The bottom left component should be familiar to Single Cell ATAC users; this is the peak viewer. As with Single Cell ATAC data, peaks are shown on genomic tracks, and represented as vertical bars within cluster tracks. The width of each bar is proportional to each peak, and the height of each bar is proportional to the percentage of cells within that cluster track where chromatin is open in that peak. Gene annotations are overlaid on top of the cluster tracks.
Just as with ATAC data, it is possible to navigate either by clicking on the pan or zoom buttons on the Feature Linkage View, or by clicking and dragging in a particular region in the genomic tracks. It is possible to snap back to see all linkages for the selected feature by clicking on the 'Scale to Links Range' button to the left of the zoom buttons.
Above the Peak Viewer is a new component, the Linkage Arc plot. The Linkage Arc plot represents linked features as arcs, with either end of the arc corresponding to the location of the two linked features. Blue arcs represent positive correlations between features, and red arcs represent negative correlations. Solid arcs represent gene-to-peak linkages, and dotted arcs represent peak-to-peak linkages. The heights of the arcs correspond to the absolute values of the correlations of the linkages. Clicking on an arc will highlight the peak (or gene) in the Peak Viewer, and limit comparison from the selected feature to that single peak or gene. Finally, it is possible to zoom in to a particular region of arcs by clicking and dragging over the Linkage Arc plot.
On the right side of the Feature Linkage View is the linkage cluster plot.
This plot compares the differential accessibility or expression of the selected feature
within the currently active category, with other linked features. When the selected
features is a peak, the linkage cluster plot will show the accessibility distribution
of that selected feature at top right, and the expression patterns of any linked genes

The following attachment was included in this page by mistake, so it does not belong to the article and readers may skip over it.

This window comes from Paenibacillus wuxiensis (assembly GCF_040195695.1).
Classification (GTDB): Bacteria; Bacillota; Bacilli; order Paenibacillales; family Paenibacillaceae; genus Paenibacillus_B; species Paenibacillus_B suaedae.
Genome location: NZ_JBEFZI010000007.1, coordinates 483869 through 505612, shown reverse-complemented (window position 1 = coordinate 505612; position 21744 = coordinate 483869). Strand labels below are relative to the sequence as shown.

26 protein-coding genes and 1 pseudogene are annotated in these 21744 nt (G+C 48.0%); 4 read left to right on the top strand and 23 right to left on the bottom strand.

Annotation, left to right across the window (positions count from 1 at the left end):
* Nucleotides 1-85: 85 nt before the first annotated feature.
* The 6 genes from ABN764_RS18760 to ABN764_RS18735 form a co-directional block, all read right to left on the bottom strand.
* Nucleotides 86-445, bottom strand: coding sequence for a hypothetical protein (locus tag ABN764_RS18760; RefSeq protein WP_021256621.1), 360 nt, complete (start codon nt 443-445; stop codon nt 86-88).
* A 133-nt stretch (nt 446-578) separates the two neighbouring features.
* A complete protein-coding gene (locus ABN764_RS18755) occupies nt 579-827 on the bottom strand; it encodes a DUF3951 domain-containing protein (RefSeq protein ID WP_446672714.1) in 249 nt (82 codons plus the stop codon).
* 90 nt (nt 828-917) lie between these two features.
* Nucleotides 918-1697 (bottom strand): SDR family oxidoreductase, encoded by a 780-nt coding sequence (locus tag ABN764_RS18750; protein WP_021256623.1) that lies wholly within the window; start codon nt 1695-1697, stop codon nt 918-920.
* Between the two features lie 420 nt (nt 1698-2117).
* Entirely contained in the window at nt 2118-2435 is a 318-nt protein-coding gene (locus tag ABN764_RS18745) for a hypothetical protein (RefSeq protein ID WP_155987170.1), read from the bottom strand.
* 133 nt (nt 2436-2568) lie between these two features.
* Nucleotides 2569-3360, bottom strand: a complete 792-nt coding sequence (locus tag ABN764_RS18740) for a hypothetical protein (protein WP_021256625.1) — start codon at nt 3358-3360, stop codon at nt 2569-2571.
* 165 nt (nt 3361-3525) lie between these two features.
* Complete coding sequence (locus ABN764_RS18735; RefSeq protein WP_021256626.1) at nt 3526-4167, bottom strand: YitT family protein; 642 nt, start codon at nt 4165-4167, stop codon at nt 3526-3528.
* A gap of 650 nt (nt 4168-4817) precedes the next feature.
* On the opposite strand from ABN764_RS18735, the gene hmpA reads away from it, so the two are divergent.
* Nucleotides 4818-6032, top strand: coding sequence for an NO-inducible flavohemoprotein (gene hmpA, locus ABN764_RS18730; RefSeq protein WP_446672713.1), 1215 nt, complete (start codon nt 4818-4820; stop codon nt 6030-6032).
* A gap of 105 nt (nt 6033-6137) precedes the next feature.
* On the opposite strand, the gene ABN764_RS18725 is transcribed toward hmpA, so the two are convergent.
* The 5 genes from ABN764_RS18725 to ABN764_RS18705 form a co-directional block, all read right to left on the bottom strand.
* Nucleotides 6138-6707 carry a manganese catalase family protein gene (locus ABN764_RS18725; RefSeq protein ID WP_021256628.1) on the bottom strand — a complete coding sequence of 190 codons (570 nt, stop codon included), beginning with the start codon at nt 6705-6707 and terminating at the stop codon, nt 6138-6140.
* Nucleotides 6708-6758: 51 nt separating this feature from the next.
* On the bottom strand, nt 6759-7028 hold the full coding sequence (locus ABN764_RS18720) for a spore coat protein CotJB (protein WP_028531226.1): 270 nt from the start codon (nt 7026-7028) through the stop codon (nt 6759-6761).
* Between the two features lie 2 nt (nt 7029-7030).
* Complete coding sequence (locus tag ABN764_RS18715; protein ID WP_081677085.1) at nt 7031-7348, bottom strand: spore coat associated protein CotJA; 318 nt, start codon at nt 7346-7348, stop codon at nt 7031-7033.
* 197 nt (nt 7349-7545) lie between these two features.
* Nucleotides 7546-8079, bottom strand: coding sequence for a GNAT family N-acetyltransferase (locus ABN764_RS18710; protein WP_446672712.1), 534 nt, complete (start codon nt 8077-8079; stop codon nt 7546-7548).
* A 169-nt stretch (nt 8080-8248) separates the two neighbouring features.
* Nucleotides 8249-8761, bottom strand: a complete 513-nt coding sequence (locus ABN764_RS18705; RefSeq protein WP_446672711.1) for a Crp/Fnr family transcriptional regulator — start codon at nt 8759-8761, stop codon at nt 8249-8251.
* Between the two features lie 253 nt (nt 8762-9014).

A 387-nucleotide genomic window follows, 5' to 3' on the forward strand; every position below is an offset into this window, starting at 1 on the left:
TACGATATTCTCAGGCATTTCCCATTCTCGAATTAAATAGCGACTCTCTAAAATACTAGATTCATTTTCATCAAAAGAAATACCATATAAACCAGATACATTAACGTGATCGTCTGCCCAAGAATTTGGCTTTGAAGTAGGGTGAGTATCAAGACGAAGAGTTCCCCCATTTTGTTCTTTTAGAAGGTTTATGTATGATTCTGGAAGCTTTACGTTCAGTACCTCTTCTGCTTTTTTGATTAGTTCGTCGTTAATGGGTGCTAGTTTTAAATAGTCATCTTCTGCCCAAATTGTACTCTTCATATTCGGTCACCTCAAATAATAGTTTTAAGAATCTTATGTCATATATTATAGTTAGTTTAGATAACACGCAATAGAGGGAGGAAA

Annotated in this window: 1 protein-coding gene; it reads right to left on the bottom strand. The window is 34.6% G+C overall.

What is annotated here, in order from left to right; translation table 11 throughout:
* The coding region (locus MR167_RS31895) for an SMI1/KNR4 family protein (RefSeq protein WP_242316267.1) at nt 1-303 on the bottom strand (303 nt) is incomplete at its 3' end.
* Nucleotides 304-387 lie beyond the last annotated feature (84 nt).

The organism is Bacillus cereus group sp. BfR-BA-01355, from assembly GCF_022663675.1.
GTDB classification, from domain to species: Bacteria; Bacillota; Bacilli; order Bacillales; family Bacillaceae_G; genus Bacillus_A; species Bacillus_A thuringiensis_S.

below that graph. Correlations are shown to the left of each distribution, and hovering
over each bar graph will show that gene's average expression within that cluster.
In the case of
chr11:60,455,290-60,456,109, it is easy to see that the MS4A1 has nearly
an identical expression pattern to the accessibility pattern of the peak, and a high
correlation. Likewise, it is evident that the peak has a negative correlation with the
CD6 gene, which has higher levels of expression in non B cell clusters.
Clicking on an individual arc, as shown above, will show the distributions of both the selected feature and the chosen linked feature, regardless of whether the selected feature is a gene or peak. In the above graphic, MS4A1 is the selected feature, and a nearby peak is the chosen linked feature.
If a selected feature has many linked features, it is possible to reduce visual clutter a little bit by limiting drawn arcs to arcs with higher correlations. Clicking on the Options button brings up the Feature Linkage View options menu. The menu includes the same customization options as in the ATAC Peak Viewer, but also includes a slider for filtering links:
Finally, both the Feature Linkage Table and View can be reached in a variety of ways within a multiomic dataset. Hovering over any feature in the feature list will bring up both the feature table and feature view icons:
Clicking on either icon will set that feature as the selected feature within the linkage table or view. In addition, it is also possible to view the linkages for a particular gene or peak from the differential expression data table, by clicking on the name of a feature.
Hopefully this example has shown how easy and quick it is to analyze Single Cell Multiome ATAC + Gene Expression data through Loupe Browser. We look forward to seeing where your Loupe data exploration takes you.